UNI Asia-Pacific unions lead the pack in corona crisis

Trade unions play a critically important role in mitigating the economic and social effects of the corona crisis. UNI’s Asia-Pacific Regional Secretary Rajendra Kumar Acharya puts the spotlight on the vital activities of workers' rights organizations.

UNI Asia-Pacific 5th Regional Conference, Nov 2019, Kathmandu (Credit: UNI Apro)

Asia was the first region affected by the spread of the coronavirus. The UNI Asia-Pacific Regional Organisation (Apro)* monitored the situation carefully, as governments in Asia rolled out public health measures to curb the spread of the virus. Early on, it became clear: The most immediate and visible effect of the pandemic is the impact on ordinary people’s lives and livelihoods.


Workers on the frontline of the pandemic

Health and care workers, cleaners and private security, postal and delivery workers, grocery and supermarket clerks in this time of crisis, they all are recognized as essential, working on the frontline and providing the bare necessities for all of us. People working in media as well as call centres are doing extremely challenging jobs in this global emergency. Many of them are working extended hours, often without proper protection, suffering under the threat of unemployment and infection.


UNI Apro affiliates’ quick response

In Asia, UNI Apro is proud that affiliate unions have led the pack and were quick to formulate responses, some even before COVID-19 was officially named on 11 February. In Macau, the New Macau Staff Rights Gaming Union mobilized to demand that all casino employees should wear masks and that the government should close and disinfect all casinos. In the early stage of the outbreak in Korea, the Grand Korea Leisure Union had already urged the management to prepare for the impact of COVID-19 and to guarantee workers’ safety.

Our unions from Australia to Nepal, from Pakistan to the Philippines all alerted their members to defend their rights and urged their employers to provide access to special paid leave, particularly, for employees required to self-isolate or who cannot work due to the impact of the pandemic.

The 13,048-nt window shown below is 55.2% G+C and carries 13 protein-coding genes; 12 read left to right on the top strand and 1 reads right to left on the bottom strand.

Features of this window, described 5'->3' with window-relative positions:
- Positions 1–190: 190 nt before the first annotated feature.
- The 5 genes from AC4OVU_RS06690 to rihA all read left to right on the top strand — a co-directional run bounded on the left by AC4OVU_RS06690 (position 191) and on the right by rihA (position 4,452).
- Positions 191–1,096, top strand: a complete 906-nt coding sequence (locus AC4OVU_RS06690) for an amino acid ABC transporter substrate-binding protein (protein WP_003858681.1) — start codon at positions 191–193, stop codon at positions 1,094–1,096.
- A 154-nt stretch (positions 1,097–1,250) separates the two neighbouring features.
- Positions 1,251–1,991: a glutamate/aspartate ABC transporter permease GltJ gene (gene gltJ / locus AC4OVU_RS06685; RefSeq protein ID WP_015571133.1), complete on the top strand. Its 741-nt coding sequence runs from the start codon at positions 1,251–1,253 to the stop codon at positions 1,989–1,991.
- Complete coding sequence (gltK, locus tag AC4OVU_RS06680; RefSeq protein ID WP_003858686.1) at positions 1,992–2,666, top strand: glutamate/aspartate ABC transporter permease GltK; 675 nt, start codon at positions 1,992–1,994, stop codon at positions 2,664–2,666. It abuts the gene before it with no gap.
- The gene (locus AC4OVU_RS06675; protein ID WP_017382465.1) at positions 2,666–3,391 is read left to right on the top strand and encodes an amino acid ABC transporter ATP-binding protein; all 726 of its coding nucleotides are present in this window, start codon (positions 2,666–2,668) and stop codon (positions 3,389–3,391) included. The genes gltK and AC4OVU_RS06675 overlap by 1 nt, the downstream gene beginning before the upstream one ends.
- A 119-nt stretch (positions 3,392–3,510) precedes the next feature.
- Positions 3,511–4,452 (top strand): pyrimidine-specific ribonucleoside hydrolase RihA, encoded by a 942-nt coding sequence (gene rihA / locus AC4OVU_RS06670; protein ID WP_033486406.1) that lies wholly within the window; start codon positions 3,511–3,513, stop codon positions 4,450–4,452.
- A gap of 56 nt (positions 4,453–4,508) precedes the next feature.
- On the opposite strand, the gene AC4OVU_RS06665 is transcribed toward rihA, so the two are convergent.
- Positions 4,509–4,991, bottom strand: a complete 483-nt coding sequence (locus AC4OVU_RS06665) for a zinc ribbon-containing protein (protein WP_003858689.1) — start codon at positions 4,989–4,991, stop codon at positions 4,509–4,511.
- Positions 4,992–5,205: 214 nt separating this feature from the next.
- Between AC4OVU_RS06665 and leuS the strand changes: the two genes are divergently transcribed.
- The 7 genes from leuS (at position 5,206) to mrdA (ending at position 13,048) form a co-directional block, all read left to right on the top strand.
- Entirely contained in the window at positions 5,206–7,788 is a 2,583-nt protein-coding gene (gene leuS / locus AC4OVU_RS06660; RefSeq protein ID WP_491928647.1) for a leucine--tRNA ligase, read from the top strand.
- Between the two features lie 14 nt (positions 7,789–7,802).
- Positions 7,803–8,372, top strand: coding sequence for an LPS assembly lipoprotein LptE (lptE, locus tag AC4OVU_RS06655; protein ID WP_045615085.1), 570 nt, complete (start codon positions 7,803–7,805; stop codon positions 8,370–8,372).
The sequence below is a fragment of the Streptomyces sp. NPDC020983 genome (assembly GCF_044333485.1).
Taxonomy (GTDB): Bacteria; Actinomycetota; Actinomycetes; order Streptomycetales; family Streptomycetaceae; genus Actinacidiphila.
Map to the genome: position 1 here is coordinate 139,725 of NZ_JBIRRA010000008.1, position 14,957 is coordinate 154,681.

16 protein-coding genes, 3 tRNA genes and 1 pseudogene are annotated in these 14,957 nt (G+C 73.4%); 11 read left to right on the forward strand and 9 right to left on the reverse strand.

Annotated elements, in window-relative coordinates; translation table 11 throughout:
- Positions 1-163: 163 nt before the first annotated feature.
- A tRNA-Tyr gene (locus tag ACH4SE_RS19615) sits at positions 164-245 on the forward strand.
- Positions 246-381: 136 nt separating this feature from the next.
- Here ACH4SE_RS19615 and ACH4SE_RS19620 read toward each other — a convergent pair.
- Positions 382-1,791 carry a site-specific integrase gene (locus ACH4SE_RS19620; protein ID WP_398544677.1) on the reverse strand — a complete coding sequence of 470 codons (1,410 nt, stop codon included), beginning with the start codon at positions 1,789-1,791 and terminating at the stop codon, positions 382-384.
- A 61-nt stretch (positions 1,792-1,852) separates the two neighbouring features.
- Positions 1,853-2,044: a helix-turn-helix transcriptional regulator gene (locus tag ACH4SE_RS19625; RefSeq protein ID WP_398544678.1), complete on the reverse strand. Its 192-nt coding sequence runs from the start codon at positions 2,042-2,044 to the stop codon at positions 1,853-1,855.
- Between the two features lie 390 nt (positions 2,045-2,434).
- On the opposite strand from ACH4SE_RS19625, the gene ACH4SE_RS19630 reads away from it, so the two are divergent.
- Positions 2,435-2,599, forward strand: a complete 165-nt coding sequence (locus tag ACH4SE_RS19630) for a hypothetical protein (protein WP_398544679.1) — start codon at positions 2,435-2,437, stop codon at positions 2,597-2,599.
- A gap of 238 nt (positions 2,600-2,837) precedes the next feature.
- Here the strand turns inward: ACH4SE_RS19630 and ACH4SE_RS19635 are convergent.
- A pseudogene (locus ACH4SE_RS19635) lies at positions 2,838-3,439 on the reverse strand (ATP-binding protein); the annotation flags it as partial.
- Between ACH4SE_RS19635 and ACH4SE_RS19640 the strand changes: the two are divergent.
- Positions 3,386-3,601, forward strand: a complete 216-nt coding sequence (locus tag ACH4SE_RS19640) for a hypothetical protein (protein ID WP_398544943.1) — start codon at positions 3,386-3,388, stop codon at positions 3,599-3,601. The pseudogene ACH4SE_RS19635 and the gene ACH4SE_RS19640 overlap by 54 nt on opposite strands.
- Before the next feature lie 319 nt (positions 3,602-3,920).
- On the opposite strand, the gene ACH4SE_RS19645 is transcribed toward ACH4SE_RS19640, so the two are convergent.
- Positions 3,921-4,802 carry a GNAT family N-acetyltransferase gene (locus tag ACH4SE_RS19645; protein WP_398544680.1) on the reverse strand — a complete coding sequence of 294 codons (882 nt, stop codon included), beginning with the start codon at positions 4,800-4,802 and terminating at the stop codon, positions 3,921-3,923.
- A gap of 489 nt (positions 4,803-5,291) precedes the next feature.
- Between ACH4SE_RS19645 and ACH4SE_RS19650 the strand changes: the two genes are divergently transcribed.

We are also proud that many of our affiliates have lent their voice in solidarity to amplify the plight of precarious workers – those who are often described as self-employed – casuals, labour hires and migrant workers.


UNI’s COVID-19 global survey

In our COVID-19 global survey that ended on the 23 March 2020, we asked all our members around the world about their situation on the ground. Unions play a vital role in the preventative efforts to fight the virus: Over 90% of unions have been pro-actively reaching out to their members with crucial COVID-19 information. At the same time, 60% of union members who continue to work are overwhelmingly impacted by shortages of protective equipment such as masks, gloves and sanitizing wipes. A situation that is simply not acceptable.

As a result of our joint efforts, we can point to first successes in Asia: Compelled by Korean Workers United’s advocacy, the Korean government announced additional measures to support exhausted health workers. Over 2000 healthcare professionals working on coronavirus treatment will be compensated for overtime work, get enhanced rest allocation, and receive additional protective gear. We are also pleased that our affiliate Union of Private Hospitals and Healthcare Workers in Nepal successfully lobbied the government to provide insurance for each of the healthcare workers in the country. But these can only be first steps in the protection of workers.


Changing the structure below the crisis

Even during this global emergency, we remain conscious of the digital transformation that was poised to disrupt the future world of work already before the pandemic. And pointedly, the theme of UNI Apro’s 5th Regional Conference in November 2019 was securing a just transition for workers in the digital disruption age – seeking to enhance our unions' capacity for dialogue with employers and governments. In the current ever-evolving context of this pandemic, we call upon governments, employers and corporates to refocus this dialogue and put the emphasis on people rather than profits. Now, it is high time for us to push for a new social charter to save not only the workers and people but also our planet – throughout this unprecedented crisis and thereafter. It is a mission that can only be successful when all tripartite partners join forces.


* UNI is a global union federation representing more than 20 million workers from over 150 different countries working in the cleaning and security, commerce, finance, gaming, graphical and packaging, hair and beauty, information, communication, technology, services, media, entertainment and arts, post and logistics, private care and social insurance, sport and tourism industries: https://www.uniglobalunion.org



Rajendra Kumar Acharya is the Regional Secretary of UNI Apro. Acharya’s union leadership began in 1989 when he became a local union delegate in his home country Nepal. In the years since, he has held several local, national, as well as international positions. Today, he leads one of the largest Asian trade union federations.

The views expressed in this blog series are not necessarily those of FES.

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